INDIANAPOLIS – Oregon weaved its way through a pandemic-altered season filled with injuries, pauses and uncertainty to win a conference title.
When another kink surfaced in the NCAA Tournament, the resilient, adaptable Ducks shook it off and soared.
Off to another Sweet 16.
Chris Duarte scored 23 points and Oregon showed no signs of rust after a long layoff, beating No. 2 seed Iowa 95-80 on Monday to reach the Sweet 16 for the fourth time in the past five NCAA Tournaments.
“The guys fought through it, they stayed together,” Oregon coach Dana Altman said. “I’m proud of the way they responded.”
The seventh-seeded Ducks (21-6) were put in an unprecedented spot, advancing to the West Region’s second round without playing a game. Virginia Commonwealth’s multiple positive COVID-19 tests took care of that, leaving Oregon with a nine-day break since losing in the Pac-12 Tournament semifinals.
Oregon’s offense hummed like it was fresh off the line once the ball went up, kicking off the NCAA Tournament’s first Monday of second-round games with a masterpiece.
The Ducks flowed on the floor and glowed on the scoresheet, shooting 56% and hitting 11 3-pointers. LJ Figueroa hit five 3s while scoring 21 points and Will Richardson added 19 points in an offensive domination.
Oregon will play Pac-12 rival Southern California in the Sweet 16.
“We just said keep our foot on the gas,” Duarte said. “We did and it was a lot of fun.”
The Ducks’ sweet offensive movements left the Hawkeyes (22-9) flailing, one game short of the Sweet 16 for the fourth time under Fran McCaffery.
Luka Garza played like a two-time All-American, bulling in for three-point plays, hitting mid-range jumpers and dropping in the occasional 3. He capped his stellar college career by tying the Iowa NCAA Tournament record with 36 points and grabbing nine rebounds before receiving a nice ovation from the limited crowd allowed in Bankers Life Fieldhouse.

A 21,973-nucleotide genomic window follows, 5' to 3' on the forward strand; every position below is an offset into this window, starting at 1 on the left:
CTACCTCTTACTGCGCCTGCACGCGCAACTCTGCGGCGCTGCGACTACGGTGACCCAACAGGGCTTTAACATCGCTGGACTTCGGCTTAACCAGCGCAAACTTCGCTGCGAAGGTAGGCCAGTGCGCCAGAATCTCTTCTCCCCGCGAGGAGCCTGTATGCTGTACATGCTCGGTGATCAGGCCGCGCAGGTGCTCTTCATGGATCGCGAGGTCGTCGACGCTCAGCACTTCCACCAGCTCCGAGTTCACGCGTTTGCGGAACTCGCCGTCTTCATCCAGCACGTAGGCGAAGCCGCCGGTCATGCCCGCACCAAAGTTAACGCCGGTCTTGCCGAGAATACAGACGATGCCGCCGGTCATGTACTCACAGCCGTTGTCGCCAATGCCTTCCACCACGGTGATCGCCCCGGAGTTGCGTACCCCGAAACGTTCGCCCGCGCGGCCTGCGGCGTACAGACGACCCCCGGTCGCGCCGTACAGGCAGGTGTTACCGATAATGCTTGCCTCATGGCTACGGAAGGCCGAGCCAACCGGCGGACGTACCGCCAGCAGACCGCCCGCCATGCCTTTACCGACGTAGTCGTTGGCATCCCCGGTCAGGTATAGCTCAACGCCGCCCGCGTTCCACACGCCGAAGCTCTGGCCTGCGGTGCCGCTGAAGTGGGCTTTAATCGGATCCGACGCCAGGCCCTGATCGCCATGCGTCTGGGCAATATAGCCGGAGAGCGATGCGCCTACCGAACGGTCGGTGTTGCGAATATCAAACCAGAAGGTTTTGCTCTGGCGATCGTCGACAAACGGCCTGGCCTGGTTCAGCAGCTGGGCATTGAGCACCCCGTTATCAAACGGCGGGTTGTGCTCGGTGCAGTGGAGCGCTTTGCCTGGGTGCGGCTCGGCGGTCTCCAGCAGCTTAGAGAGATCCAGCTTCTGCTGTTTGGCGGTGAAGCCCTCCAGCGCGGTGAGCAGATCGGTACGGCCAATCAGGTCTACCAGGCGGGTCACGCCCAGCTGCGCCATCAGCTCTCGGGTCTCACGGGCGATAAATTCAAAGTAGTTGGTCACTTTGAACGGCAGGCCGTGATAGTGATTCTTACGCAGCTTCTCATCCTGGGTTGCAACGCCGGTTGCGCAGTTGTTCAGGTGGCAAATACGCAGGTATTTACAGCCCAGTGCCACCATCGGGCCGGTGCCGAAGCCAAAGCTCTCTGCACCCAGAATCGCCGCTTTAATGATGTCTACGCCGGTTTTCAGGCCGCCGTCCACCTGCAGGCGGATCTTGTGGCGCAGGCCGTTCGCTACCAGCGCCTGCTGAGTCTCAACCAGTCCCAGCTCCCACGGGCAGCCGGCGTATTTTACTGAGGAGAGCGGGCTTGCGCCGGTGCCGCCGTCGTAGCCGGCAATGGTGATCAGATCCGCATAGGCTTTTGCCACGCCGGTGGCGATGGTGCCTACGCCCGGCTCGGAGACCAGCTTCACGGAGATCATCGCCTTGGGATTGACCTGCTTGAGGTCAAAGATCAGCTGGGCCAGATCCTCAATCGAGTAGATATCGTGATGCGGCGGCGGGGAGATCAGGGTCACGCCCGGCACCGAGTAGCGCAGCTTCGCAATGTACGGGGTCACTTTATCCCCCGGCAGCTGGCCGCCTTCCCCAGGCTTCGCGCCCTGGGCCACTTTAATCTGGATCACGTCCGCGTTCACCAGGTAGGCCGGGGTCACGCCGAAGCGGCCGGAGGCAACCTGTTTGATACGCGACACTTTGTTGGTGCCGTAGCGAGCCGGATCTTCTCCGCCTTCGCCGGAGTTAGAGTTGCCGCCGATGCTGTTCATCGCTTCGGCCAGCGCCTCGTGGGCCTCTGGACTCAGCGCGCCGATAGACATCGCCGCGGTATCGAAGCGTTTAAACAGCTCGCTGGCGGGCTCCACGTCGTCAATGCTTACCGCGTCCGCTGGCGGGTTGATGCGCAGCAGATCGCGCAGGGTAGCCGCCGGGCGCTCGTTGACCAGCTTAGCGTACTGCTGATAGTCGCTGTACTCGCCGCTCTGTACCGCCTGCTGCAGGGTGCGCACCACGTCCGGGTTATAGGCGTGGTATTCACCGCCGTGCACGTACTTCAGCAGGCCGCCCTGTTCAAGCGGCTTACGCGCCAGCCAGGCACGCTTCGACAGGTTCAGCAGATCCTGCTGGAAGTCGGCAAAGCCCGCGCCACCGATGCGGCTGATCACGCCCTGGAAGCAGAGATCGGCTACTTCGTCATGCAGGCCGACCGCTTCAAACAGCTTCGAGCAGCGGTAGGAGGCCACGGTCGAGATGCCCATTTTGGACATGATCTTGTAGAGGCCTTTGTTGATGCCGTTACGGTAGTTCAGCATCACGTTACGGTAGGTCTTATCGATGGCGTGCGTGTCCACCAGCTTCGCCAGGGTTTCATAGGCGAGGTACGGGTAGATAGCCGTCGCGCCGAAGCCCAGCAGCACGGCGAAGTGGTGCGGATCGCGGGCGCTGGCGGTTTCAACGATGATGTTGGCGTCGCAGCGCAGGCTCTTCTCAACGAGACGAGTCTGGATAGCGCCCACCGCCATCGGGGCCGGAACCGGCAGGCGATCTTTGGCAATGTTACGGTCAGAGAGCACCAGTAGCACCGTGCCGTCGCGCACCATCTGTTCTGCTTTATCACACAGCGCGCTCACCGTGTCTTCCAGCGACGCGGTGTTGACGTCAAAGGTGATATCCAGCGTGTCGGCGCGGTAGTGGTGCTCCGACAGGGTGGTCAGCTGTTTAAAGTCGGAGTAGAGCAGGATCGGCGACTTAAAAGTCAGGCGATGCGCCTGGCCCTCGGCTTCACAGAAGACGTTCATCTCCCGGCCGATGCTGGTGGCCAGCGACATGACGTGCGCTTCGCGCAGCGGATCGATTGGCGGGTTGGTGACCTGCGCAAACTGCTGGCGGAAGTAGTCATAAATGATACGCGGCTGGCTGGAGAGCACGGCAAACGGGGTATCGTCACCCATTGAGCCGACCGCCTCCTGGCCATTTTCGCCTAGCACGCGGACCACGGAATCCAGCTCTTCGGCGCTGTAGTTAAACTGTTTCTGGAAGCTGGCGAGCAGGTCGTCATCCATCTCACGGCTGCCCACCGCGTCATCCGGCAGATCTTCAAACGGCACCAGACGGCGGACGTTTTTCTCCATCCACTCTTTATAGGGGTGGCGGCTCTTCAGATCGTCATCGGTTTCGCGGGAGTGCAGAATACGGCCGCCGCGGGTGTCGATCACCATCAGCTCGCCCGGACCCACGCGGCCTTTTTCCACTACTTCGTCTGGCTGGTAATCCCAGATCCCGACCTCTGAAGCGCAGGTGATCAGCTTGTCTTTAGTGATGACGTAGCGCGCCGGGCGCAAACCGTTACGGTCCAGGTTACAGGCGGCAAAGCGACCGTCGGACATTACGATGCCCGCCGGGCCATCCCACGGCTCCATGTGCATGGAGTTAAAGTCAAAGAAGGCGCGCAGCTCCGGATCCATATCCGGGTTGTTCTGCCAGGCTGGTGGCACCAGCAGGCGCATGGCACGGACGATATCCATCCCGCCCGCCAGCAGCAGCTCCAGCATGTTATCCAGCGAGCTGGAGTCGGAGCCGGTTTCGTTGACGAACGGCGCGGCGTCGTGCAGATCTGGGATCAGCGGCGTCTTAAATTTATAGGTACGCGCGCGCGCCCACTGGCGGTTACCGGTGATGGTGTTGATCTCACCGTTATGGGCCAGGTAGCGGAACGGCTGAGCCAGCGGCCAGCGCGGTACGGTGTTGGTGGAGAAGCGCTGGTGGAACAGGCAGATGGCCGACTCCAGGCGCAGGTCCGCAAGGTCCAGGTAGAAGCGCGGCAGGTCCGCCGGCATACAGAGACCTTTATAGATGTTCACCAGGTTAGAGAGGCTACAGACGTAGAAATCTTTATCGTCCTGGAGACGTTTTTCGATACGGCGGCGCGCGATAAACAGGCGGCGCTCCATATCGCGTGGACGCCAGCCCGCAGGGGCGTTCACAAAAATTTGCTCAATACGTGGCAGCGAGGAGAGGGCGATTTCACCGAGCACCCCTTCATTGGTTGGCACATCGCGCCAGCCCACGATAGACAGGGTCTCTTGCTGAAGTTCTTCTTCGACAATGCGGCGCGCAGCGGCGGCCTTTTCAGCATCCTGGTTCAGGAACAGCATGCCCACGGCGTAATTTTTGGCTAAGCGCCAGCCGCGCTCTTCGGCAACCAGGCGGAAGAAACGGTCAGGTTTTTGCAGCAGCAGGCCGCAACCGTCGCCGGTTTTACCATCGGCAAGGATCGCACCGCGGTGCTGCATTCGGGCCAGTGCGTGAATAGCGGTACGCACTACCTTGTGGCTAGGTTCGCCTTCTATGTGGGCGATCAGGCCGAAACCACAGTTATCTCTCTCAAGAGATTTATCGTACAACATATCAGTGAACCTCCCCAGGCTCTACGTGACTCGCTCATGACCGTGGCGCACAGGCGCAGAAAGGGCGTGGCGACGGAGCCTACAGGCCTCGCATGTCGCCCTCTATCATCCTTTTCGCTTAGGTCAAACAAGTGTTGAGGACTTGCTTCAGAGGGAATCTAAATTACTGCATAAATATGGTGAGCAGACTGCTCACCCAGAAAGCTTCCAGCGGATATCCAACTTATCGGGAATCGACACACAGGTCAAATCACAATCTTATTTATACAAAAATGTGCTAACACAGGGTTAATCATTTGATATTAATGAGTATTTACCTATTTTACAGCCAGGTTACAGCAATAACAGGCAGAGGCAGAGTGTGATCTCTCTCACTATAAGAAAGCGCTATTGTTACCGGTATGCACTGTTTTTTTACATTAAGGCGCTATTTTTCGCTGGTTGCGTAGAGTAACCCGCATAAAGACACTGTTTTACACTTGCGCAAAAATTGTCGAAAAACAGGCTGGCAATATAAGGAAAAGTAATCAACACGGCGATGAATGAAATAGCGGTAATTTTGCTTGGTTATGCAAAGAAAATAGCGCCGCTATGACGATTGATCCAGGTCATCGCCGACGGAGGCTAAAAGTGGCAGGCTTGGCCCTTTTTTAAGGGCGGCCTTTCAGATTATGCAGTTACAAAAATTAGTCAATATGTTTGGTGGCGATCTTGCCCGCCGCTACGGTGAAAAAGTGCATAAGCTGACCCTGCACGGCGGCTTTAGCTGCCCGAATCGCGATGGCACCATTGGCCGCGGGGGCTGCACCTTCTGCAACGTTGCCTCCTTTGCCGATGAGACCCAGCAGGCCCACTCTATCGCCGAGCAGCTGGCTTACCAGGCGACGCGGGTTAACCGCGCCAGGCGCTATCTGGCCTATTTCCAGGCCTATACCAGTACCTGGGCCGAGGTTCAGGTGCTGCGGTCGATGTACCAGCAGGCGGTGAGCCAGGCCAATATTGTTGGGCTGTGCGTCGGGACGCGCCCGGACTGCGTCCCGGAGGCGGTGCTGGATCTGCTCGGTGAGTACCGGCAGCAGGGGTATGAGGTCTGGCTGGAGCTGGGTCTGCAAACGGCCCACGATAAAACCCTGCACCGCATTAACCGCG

Joe Wieskamp added 17 points, but the rest of the Hawkeyes weren’t of much help to the big fella, sending them out of the bracket early with other top seeds Illinois, Ohio State and Texas.
“It’s heartbreaking, so surreal, it kind of hit me all at once that this is the last time I’ll put on this jersey and that hurts a lot,” Garza said. “I feel bad that I wasn’t able to lead this team to where it needs to go.”
The Ducks managed to navigate a difficult season full of pauses and injuries to win their second straight Pac-12 regular-season title.
Oregon earned a No. 7 seed in Indianapolis and faced what was expected to be a difficult opener against VCU and its Havoc defense. But the Ducks learned during their pregame meal that they would advance without playing a game, leaving them with a huge break before facing the No. 2 team in the region.
Nerves? Rusty? Nope.
The Ducks went on the attack from Richardson’s opening layup and used quick ball movement to set up open looks throughout the first half.
Oregon hit seven 3s – two by Figueroa late – made 22 of 37 shots and used a 10-0 run to lead 56-46 at halftime despite having three players in foul trouble.
“The shots were falling, the energy was going,” Altman said. “Our guys were making plays for each other and we were getting a lot of good looks because the ball was moving.”
The biggest problem was stopping Iowa’s best player.
Garza had 12 points in the first seven minutes, even with Oregon shading a defender toward him in the post, and 20 by halftime. He shook off the smaller Ducks bouncing off him as he hit 8 of 10 shots and the lone 3 he attempted.
The Ducks kept soaring on offense and swarmed Garza with double teams in the second half, stretching the lead to 76-57 to all but put it out of reach.
“It’s a hard team to cover in so many different ways,” McCaffery said. “We tried man, zone, press with moderate success – not enough.”
Oregon was considered one of the bracket’s most dangerous middle seeds and sure showed why against Iowa. The Ducks will be tough to oust the rest of the tournament if they keep playing like this.
Iowa had one of the best players in college basketball but still found itself short of the Sweet 16. Garza will have his No. 55 retired after the season, but he will be missing a 16 on his resume.
Every team needs a player who does a little bit of everything and isn’t afraid to do the dirty work.
Eugene Omoruyi is that player for Oregon.
The physical 6-foot-6 Canadian had a superb all-around game, finishing with 17 points, six rebounds, five assists, two steals, two blocked shots and lots of grit.
“Eugene’s our most physical player,” Altman said. “He battled his tail off in there despite giving up 5, 6 inches and 20-something pounds.”